If you’re reading this, you probably have a frame of reference when it comes to social issues. You bask in the glory of your culture, Pakistani or not. You can name the prime minister of your country, list some of the problems its government faces and you might even be passionate about using a justice-oriented platform to change its future.

What might make you squirm, however, is the discussion of fiscal policy and its relevance in the arena of politics. Economics can be difficult to grasp, and it often seems that monetary policy is placed on the backburner when activists facilitate conversations about their community’s development.

Pakistan is a nation that faces as many, if not more, economic problems as other countries of its scale. Its government struggles to handle issues in sustainability, unemployment and several other critical areas.

In 2013, the Pakistani economy was near shambles—a recession plagued the markets, and the rupee was losing stability. The government, under the watch of Prime Minister Nawaz Sharif, was under pressure to introduce a comprehensive reform program that could nudge the country back on its feet.

The amends outlined in this program included a push to make the State Bank of Pakistan more independent, introduce drastic tax reforms and reshape energy policy to lessen shortages and improve productivity.

As of today, this reform program has aided the Pakistani economy and prevented its serious collapse. The monetary landscape of the nation, while still in dire need of more reformation, has seen a slight turnaround—the economy is on the pathway of steady growth and is regaining control over inflation.

This sounds like good news—and it certainly is—but activists attempting to combat corruption must do a better job in elevating these economic issues to the forefront of the conversation in order to make Pakistan a more stable country.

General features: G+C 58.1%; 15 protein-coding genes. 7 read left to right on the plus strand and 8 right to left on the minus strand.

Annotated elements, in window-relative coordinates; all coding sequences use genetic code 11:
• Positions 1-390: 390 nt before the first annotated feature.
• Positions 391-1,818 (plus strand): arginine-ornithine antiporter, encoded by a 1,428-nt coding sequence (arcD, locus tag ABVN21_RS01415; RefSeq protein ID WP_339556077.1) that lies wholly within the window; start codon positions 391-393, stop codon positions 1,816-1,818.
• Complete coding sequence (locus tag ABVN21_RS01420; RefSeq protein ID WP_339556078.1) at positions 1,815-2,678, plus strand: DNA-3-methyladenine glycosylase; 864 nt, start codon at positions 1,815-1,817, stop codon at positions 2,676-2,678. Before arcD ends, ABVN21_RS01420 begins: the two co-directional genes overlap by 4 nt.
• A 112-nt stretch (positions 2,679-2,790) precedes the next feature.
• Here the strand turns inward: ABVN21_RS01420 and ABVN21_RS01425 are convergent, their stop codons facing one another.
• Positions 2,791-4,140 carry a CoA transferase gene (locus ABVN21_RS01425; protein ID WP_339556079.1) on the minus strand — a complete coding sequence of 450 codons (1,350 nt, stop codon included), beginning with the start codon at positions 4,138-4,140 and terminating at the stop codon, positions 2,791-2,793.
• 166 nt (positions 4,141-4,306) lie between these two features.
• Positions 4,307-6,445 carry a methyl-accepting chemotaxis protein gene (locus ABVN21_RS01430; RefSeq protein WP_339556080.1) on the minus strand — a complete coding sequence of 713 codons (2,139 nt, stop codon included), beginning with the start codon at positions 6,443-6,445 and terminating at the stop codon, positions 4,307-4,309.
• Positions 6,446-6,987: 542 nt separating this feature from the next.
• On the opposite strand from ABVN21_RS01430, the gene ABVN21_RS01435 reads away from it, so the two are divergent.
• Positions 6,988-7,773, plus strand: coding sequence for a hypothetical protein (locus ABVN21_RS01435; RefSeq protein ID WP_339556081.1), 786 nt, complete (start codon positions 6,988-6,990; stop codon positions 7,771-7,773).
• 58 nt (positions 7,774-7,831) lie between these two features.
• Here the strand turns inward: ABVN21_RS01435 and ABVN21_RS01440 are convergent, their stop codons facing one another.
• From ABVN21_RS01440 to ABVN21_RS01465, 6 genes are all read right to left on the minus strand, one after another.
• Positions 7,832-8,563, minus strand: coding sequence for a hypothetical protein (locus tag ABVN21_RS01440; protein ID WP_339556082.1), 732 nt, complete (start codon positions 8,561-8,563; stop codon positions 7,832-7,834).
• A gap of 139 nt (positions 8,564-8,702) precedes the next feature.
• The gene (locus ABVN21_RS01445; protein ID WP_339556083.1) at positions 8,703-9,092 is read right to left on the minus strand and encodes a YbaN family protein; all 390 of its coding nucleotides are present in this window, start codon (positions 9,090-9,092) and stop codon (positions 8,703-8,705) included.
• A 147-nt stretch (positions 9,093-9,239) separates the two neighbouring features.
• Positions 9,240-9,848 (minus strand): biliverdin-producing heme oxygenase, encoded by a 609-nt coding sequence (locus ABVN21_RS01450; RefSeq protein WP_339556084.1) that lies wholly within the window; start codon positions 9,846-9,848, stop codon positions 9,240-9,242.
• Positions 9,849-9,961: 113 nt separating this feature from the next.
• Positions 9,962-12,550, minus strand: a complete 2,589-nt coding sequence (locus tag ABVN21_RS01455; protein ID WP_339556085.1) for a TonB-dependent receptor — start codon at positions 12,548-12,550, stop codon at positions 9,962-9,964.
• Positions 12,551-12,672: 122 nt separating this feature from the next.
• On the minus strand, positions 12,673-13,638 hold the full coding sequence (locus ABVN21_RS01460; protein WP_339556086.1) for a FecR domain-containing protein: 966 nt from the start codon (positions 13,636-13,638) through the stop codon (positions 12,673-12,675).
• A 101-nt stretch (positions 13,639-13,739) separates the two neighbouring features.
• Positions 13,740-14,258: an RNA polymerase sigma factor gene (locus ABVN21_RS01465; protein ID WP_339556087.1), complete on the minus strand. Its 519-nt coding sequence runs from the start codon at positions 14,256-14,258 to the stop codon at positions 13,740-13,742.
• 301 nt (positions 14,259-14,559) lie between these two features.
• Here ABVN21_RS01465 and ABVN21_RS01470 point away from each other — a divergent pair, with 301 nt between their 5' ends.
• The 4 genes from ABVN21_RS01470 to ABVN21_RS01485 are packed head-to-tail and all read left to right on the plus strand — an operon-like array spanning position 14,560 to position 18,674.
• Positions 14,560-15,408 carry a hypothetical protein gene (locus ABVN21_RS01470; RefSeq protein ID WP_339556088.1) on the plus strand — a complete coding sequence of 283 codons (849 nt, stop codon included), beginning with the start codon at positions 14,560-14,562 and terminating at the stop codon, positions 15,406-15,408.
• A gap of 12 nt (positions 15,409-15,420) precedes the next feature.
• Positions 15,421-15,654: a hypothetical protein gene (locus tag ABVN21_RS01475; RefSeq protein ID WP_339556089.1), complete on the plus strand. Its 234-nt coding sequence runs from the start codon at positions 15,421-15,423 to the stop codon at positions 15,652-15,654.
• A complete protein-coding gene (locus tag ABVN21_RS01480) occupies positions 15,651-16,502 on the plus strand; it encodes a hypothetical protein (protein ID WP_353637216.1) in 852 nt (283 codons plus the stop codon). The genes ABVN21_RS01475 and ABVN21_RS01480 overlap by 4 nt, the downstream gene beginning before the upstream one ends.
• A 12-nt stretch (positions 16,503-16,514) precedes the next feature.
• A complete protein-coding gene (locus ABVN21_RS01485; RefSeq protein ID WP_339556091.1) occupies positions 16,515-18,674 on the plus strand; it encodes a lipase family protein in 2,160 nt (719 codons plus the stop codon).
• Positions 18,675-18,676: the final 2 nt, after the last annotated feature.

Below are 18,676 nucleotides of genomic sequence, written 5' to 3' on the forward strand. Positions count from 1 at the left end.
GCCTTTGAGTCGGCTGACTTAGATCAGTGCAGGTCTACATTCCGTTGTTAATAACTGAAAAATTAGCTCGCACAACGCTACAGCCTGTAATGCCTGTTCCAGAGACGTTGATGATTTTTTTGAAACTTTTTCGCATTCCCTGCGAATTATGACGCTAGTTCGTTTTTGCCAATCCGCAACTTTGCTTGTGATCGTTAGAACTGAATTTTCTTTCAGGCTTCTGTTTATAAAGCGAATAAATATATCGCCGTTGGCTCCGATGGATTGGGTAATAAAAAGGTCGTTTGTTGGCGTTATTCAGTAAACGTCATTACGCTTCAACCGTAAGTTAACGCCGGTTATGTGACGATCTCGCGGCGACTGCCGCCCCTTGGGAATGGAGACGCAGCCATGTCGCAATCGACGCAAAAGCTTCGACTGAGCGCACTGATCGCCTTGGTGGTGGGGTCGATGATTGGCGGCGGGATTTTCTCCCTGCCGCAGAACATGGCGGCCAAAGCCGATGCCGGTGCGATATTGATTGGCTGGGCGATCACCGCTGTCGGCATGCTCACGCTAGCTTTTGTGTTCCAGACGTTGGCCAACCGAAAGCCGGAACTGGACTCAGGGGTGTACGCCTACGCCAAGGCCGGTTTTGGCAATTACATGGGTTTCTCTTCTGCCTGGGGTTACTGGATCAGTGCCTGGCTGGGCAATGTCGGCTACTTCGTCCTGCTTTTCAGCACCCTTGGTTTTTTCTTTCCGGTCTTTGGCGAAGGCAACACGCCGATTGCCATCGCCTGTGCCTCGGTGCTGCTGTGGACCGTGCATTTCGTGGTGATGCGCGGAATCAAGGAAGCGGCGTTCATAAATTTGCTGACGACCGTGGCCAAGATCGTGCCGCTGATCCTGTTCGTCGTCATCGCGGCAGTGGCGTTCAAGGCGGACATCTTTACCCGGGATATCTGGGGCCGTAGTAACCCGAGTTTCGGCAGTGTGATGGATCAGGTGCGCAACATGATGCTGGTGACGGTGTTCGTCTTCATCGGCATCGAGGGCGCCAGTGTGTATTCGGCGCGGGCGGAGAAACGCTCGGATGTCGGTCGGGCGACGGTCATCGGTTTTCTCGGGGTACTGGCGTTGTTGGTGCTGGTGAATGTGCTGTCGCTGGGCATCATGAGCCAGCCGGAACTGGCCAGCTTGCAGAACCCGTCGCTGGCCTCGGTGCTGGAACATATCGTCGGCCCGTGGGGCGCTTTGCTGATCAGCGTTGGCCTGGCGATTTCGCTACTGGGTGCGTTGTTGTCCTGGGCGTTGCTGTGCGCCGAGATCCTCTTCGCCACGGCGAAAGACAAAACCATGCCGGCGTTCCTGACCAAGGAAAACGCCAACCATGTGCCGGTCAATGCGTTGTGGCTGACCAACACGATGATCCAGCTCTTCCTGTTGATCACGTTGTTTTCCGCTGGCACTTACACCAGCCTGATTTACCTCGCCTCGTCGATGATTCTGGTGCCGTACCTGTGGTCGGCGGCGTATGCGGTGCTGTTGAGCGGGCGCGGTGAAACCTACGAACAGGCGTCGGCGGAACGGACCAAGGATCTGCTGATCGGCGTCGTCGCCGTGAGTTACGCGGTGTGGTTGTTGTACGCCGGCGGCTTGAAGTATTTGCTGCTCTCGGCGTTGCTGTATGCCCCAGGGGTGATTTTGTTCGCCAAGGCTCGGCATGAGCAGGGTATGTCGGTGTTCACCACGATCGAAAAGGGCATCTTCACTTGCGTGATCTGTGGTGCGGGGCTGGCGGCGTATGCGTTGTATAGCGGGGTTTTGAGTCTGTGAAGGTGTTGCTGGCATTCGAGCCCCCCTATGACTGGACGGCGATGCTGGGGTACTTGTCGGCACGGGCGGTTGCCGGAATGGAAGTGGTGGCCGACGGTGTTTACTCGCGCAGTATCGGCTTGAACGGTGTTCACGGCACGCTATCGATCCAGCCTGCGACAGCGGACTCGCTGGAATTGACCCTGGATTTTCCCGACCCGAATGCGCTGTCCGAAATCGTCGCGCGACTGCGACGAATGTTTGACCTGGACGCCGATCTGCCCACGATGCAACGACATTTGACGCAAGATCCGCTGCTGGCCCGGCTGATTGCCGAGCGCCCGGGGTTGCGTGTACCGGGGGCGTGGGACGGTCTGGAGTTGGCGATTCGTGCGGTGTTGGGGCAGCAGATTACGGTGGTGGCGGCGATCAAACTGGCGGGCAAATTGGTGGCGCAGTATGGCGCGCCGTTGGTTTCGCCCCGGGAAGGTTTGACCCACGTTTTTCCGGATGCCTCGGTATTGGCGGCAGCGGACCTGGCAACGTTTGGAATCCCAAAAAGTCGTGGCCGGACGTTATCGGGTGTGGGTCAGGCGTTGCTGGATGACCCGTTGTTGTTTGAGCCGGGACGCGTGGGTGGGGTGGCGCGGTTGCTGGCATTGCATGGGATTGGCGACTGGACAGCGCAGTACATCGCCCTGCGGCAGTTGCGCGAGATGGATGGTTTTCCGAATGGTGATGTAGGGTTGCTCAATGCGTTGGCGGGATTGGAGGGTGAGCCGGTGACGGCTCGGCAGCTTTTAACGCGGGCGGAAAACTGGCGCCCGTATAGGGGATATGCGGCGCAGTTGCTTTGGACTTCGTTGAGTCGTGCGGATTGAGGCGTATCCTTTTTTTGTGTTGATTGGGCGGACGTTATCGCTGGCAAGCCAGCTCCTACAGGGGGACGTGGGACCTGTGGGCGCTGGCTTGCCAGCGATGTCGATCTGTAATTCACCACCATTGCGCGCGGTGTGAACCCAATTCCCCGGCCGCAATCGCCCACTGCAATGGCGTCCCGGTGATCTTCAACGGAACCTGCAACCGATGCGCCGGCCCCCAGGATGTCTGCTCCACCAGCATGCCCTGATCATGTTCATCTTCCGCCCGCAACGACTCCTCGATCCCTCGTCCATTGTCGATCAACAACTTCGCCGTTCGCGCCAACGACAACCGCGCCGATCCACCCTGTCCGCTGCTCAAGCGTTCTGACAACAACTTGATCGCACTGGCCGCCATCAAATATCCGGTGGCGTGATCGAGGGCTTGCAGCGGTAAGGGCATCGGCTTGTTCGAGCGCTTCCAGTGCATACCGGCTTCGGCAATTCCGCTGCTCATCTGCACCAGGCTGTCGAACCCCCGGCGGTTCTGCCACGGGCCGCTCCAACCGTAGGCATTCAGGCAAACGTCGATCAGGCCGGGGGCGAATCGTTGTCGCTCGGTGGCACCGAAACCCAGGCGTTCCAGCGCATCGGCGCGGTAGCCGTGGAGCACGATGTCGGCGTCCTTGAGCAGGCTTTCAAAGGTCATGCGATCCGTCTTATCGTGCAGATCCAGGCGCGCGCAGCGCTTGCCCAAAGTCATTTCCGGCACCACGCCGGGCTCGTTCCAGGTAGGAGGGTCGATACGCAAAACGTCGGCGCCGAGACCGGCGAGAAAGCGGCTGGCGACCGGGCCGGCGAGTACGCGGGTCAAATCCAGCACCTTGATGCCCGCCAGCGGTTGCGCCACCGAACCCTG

It’s easier to discuss more emotionally invested, socially charged issues, such as poverty, domestic abuse and child safety for a variety of reasons. We can put a face to these problems to make them more eye-catching, and being able to empathize often does not require a nuanced understanding of the political jargon and complex economic models that are present in fiscal policy.

What we need to realize, however, is that social and fiscal issues directly affect one another. You cannot analyze the government’s financial decisions without considering the societal implications that come with them, and vice versa.

How do people end up in poverty, and why does the vicious cycle keep them entrenched in a system of oppression? Why are women held to a lower standard in almost every respect in Pakistan? None of these questions can be properly answered without talking about the reforms enforced by the State Bank of Pakistan, or how tax policies have shaped the markets in recent years.

Dissecting these issues, and realizing that these intersections are critical to seeing the bigger picture, can be intimidating, and understandably so. Just keep in mind that we do not necessarily have to change what we talk about, but rather the angles from which we bring them up.

The world is a complicated place, but if we force ourselves to be aware on all fields, we can help Pakistan achieve greater things.


Photo Attribute: Wiki Commons